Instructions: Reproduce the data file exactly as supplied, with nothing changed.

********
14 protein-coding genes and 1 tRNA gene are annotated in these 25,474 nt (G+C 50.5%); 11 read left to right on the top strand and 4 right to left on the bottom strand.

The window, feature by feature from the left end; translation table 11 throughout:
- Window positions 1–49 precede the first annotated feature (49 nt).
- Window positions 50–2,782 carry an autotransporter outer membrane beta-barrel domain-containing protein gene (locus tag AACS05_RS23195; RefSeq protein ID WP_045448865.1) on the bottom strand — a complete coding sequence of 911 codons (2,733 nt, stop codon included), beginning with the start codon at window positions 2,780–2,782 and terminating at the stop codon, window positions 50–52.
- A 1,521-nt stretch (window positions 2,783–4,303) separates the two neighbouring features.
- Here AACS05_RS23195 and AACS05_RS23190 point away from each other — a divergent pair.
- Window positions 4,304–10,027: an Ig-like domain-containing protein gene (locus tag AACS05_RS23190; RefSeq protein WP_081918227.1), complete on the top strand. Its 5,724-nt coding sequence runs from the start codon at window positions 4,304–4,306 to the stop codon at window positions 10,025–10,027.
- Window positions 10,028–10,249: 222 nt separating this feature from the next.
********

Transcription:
14 protein-coding genes and 1 tRNA gene are annotated in these 25,474 nt (G+C 50.5%); 11 read left to right on the top strand and 4 right to left on the bottom strand.

The window, feature by feature from the left end; translation table 11 throughout:
- Window positions 1–49 precede the first annotated feature (49 nt).
- Window positions 50–2,782 carry an autotransporter outer membrane beta-barrel domain-containing protein gene (locus tag AACS05_RS23195; RefSeq protein ID WP_045448865.1) on the bottom strand — a complete coding sequence of 911 codons (2,733 nt, stop codon included), beginning with the start codon at window positions 2,780–2,782 and terminating at the stop codon, window positions 50–52.
- A 1,521-nt stretch (window positions 2,783–4,303) separates the two neighbouring features.
- Here AACS05_RS23195 and AACS05_RS23190 point away from each other — a divergent pair.
- Window positions 4,304–10,027: an Ig-like domain-containing protein gene (locus tag AACS05_RS23190; RefSeq protein WP_081918227.1), complete on the top strand. Its 5,724-nt coding sequence runs from the start codon at window positions 4,304–4,306 to the stop codon at window positions 10,025–10,027.
- Window positions 10,028–10,249: 222 nt separating this feature from the next.